Finding the right puzzle piece to stop cancer growth

McGill researchers use the CLS to analyze a new class of compounds that could help develop novel therapies for age-related cancers.

By Sarath Peiris

Dr. Youla Tsantrizos (left) with student Yuting Feng.

A research team from McGill University has used the Canadian Light Source (CLS) at the University of Saskatchewan to study a new class of compounds that could help develop novel therapies for age-related cancers, including prostate and breast cancer. Cancers are second only to heart disease as the leading cause of death in people over age 60.

“As we age, it is very clear that our biochemistry starts to be modified. Additionally, cancer cells take over our metabolic pathways and the nutrients in our body in order to fuel their own accelerated growth,” said researcher Youla Tsantrizos, a professor in McGill’s chemistry and biochemistry departments.

In a paper published in the Journal of Medicinal Chemistry, her team details how they are developing novel compounds to control the spread of cancer.

“We used X-ray crystallography at the CLS to see, at the molecular level, the interactions between potential human therapeutics and their biological target,” she said.

Sideview of (R)-enantiomeric C6-ThP-MP inhibitor binding in space-filling representation. (a) (R)-6d, (b) (R)-6f, and (c) (R)-6g.

The researchers noticed something highly unusual: “Molecules of compounds that had the same structure but are mirror images of each other, like two hands, were both binding to the target enzyme and inhibiting it,” Tsantrizos said. However, they were binding in different orientations that corresponded with their shape (or chirality).

Tsantrizos said CLS crystallography was integral in showing that molecular compounds with the same chirality, even though they had different structures, all bound to the target enzyme in the same orientation, while those with the opposite shape (chirality) bound in the opposite orientation.

By determining which form of molecules help to stop cancer growth and how, researchers can now develop more effective inhibitors that have a good chance of becoming cancer therapeutics, she said.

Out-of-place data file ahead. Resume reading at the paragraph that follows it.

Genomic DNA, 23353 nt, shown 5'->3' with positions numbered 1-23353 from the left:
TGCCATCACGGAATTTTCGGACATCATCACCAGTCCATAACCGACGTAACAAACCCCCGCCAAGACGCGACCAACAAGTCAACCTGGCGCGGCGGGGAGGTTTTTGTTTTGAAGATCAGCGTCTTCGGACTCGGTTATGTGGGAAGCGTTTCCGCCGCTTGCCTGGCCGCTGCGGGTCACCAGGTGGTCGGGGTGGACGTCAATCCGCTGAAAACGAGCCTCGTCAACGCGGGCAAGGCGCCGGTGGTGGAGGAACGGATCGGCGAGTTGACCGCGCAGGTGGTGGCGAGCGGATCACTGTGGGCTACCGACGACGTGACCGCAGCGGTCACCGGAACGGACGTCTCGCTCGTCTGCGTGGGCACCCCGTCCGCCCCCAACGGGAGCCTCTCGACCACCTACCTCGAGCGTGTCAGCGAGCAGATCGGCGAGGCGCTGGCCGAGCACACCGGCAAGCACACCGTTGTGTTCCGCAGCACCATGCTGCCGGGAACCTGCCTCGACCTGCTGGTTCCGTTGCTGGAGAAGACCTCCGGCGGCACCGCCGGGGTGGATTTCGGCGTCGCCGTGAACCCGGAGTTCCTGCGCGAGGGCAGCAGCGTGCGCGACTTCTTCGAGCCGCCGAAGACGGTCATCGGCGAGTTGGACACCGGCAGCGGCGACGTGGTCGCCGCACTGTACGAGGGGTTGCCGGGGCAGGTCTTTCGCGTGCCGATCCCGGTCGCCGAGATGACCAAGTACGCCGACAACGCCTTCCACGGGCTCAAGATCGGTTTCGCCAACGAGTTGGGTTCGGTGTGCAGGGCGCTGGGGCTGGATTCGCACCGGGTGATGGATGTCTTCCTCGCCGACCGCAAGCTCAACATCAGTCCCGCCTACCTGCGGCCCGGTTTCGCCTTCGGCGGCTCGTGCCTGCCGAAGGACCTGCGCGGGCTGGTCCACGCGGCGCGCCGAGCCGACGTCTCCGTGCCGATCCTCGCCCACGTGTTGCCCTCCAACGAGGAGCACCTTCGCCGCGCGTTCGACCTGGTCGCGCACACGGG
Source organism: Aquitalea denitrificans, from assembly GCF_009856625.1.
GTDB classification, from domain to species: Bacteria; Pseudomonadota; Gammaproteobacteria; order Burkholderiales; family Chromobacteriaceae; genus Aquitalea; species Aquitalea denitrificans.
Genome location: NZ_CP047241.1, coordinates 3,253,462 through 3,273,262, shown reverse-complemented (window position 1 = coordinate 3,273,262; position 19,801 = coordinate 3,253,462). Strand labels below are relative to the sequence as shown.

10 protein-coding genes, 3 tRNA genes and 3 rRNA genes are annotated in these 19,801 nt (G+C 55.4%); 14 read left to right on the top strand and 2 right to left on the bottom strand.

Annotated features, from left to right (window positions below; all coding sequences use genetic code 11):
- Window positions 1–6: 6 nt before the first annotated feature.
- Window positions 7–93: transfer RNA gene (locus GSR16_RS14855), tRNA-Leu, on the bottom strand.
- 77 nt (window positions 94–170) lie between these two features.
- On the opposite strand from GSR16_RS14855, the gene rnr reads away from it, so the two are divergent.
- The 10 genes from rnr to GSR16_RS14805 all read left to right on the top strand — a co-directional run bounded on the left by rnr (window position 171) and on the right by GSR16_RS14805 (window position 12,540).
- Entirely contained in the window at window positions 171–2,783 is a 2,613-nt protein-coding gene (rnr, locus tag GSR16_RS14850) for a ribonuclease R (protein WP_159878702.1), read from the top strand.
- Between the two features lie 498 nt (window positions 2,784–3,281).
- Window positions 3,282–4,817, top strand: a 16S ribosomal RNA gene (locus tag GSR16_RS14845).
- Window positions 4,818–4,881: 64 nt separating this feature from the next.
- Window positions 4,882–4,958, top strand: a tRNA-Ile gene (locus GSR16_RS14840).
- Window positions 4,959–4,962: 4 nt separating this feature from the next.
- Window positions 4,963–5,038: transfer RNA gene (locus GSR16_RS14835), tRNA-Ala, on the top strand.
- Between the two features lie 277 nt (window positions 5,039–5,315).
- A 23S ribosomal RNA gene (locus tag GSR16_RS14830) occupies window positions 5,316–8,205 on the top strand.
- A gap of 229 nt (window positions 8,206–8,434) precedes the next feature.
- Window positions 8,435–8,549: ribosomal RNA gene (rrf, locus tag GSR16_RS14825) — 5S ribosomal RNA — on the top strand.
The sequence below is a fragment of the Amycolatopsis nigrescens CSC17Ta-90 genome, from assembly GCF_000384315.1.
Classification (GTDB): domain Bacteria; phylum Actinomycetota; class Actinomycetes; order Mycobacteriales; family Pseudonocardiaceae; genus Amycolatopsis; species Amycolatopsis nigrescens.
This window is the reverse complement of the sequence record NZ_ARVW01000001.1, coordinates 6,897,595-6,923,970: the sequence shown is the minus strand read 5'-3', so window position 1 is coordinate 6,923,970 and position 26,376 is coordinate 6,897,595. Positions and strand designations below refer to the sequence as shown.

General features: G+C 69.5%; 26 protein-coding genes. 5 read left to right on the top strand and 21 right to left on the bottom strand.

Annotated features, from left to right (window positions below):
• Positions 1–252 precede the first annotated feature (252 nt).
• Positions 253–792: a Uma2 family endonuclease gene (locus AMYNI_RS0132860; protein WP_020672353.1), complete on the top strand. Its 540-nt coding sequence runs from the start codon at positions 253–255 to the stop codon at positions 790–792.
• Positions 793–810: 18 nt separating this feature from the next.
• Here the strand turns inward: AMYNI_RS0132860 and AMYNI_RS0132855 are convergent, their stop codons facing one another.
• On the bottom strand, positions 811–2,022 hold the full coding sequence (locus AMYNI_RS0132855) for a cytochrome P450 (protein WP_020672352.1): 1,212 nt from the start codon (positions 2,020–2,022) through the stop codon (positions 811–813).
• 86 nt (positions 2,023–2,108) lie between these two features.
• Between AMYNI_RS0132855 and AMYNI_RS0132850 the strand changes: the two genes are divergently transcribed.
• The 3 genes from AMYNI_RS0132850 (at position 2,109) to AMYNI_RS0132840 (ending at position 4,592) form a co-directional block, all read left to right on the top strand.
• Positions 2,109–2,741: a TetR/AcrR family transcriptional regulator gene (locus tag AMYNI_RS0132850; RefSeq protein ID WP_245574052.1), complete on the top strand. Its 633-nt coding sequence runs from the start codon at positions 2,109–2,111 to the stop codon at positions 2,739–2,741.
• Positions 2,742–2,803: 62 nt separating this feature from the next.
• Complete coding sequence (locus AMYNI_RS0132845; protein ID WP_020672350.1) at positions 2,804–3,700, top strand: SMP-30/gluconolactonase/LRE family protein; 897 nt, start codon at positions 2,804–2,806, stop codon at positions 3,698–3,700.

“What we were able to show in this paper is that the chirality of molecules controls their interactions with the biological target we are trying to inhibit. That knowledge is critical for allowing us to optimize compounds into better therapeutics for treating cancer,” she said.

Tsantrizos said the researchers are excited about their findings, although bringing an actual drug to market is a long and expensive process.

“Our hope is that we can bring our project into an advanced enough stage in the research process so that a large pharmaceutical company would be interested in collaborating with us to bring a drug to clinical development.”

Tsantrizos said that drug discovery is a “team sport” and requires diverse research expertise in order to be successful. She expressed her gratitude to her expert crystallography colleagues Professor Albert Berghuis and Dr. Jaeok Park (now a professor at Memorial University) and Matthew A. Schilling, as well as her students, Yuting Feng, Rebecca Boutin, Peter Viereck, and Post-Doctoral Fellow, Dr. Shi-Guang Li.

Feng, Yuting, Jaeok Park, Shi-Guang Li, Rebecca Boutin, Peter Viereck, Matthew A. Schilling, Albert M. Berghuis, and Youla S. Tsantrizos. "Chirality-Driven Mode of Binding of α-Aminophosphonic Acid-Based Allosteric Inhibitors of the Human Farnesyl Pyrophosphate Synthase (hFPPS)." Journal of Medicinal Chemistry 62, no. 21 (2019): 9691-9702.


For more information, contact:

Victoria Schramm
Communications Coordinator
Canadian Light Source